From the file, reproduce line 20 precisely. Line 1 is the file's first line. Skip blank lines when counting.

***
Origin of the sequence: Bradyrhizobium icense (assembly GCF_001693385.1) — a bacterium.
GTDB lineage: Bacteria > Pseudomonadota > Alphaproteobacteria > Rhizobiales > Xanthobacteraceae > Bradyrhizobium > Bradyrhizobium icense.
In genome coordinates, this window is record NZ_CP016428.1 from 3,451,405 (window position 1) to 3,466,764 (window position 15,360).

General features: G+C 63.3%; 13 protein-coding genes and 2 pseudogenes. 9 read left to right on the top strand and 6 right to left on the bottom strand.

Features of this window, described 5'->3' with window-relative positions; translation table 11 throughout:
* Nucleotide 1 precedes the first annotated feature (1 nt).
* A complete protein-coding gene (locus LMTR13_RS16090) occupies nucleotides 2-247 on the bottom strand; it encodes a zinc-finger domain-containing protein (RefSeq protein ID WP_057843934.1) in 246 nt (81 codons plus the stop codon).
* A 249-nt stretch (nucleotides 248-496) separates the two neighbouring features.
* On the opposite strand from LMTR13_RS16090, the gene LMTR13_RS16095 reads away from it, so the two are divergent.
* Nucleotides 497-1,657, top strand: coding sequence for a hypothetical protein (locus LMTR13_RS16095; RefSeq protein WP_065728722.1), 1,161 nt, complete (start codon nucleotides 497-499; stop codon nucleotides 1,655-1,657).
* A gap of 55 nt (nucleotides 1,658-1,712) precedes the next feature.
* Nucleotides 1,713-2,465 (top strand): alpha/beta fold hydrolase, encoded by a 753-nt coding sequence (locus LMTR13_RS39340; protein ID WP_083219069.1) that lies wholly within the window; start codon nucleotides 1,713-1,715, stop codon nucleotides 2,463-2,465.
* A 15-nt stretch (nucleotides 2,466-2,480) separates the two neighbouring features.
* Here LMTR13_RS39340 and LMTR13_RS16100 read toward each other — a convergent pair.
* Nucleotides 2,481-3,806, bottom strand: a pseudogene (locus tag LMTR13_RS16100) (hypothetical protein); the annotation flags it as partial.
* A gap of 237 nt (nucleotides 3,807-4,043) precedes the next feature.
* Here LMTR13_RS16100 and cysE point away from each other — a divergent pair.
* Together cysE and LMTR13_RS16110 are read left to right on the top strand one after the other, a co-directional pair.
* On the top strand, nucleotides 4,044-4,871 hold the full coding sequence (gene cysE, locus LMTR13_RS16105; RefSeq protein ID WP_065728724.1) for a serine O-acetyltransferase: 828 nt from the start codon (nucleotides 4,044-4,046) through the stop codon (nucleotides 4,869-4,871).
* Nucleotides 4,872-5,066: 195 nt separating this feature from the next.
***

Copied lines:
* Nucleotides 4,872-5,066: 195 nt separating this feature from the next.